This article is only available in the PDF format. Download the PDF to view the article, as well as its associated figures and tables.
This book was written after 14 years of medical research on marine organisms. Dangerous animals are those that bite or are poisonous to man. This is a practical and instructive guide to their identification, world-wide geographical distribution, habits, noxious effects, and the treatment and prevention thereof. The opening chapter is a brief résumé of the manner in which knowledge of dangerous marine organisms has evolved. Following chapters deal with marine animals that bite (sharks, moray eels, and giant clams); those that sting (jellyfish, cone shells, and stingrays); and those that are poisonous to eat. This last chapter is not concerned with illness due to bacterial food poisoning, but rather with marine animals whose flesh may contain toxic substances under certain conditions. Physicians should be particularly interested in the sections on medical aspects which describe types of wounds, symptoms of poisoning, and recommended treatment. The practical value of this book is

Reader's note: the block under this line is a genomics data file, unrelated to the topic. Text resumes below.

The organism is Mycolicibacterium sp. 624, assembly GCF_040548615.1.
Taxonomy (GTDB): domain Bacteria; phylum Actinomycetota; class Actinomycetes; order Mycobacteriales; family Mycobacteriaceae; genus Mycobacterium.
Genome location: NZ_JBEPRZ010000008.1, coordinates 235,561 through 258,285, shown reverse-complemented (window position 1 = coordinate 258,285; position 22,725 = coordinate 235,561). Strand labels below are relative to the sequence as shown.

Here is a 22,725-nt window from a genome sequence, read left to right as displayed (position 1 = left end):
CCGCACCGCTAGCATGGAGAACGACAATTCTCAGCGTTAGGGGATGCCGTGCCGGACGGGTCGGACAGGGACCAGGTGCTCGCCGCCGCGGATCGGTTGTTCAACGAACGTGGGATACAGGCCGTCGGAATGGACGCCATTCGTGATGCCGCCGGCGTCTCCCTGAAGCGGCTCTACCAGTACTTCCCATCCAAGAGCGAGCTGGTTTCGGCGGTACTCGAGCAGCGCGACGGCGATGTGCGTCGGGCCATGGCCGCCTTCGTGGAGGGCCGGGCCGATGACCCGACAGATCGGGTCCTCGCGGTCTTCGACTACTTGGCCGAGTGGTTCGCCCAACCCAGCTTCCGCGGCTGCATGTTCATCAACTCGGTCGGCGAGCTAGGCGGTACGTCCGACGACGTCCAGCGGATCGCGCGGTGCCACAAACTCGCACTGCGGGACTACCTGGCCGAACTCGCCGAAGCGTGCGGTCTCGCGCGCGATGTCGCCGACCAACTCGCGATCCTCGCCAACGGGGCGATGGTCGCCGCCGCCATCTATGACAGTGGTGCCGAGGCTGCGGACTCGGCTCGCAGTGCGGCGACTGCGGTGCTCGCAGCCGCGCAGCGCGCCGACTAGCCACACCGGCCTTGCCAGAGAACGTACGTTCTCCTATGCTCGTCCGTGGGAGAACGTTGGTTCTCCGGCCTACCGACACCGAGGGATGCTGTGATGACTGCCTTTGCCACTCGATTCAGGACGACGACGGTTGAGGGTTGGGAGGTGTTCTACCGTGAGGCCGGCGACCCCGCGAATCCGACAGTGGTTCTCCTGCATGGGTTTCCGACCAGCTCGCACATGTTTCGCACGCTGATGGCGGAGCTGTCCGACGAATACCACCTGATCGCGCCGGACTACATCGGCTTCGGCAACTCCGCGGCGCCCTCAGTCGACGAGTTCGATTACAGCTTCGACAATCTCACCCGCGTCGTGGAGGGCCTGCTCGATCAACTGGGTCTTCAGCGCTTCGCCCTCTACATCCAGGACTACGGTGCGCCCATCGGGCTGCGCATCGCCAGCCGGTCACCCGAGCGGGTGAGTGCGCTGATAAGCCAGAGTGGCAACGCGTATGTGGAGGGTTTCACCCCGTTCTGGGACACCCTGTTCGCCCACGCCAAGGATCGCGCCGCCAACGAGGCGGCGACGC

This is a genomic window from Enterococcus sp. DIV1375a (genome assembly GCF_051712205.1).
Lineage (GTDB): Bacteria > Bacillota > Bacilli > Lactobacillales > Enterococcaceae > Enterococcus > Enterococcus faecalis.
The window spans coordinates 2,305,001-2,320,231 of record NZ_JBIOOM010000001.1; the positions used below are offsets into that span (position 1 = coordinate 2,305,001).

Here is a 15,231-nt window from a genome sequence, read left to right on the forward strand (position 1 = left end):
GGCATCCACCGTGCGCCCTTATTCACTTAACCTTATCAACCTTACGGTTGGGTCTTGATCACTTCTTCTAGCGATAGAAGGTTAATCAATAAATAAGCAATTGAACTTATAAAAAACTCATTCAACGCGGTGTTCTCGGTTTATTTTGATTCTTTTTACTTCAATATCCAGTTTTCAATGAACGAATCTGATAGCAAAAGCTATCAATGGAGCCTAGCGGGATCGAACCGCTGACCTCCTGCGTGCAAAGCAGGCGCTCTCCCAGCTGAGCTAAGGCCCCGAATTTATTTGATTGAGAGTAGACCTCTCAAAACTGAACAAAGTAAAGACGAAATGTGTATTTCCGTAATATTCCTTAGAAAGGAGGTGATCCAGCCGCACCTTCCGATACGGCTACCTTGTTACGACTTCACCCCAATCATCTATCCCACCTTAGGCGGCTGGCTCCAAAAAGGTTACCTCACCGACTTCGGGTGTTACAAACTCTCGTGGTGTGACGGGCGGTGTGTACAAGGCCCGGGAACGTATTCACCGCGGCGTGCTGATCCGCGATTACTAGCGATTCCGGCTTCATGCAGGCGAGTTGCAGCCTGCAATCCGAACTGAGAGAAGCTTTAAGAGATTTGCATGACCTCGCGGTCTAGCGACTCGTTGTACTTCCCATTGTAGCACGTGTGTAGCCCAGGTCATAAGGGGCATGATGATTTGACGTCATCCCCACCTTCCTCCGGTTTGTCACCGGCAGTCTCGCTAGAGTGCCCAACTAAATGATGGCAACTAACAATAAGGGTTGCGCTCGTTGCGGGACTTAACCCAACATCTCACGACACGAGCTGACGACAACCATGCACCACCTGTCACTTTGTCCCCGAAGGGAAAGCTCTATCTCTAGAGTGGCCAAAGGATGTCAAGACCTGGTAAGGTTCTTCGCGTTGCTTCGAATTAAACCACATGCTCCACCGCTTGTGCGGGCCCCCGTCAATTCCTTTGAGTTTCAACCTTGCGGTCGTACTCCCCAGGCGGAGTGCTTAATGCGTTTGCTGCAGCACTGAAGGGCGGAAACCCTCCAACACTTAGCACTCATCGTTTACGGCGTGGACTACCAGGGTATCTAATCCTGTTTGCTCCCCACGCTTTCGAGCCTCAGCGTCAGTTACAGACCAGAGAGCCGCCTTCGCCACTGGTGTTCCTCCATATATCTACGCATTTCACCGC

Dangerous Marine Animals. JAMA. 1959;170(15):1876. doi:10.1001/jama.1959.03010150120032
Customize your JAMA Network experience by selecting one or more topics from the list below.
Create a personal account or sign in to: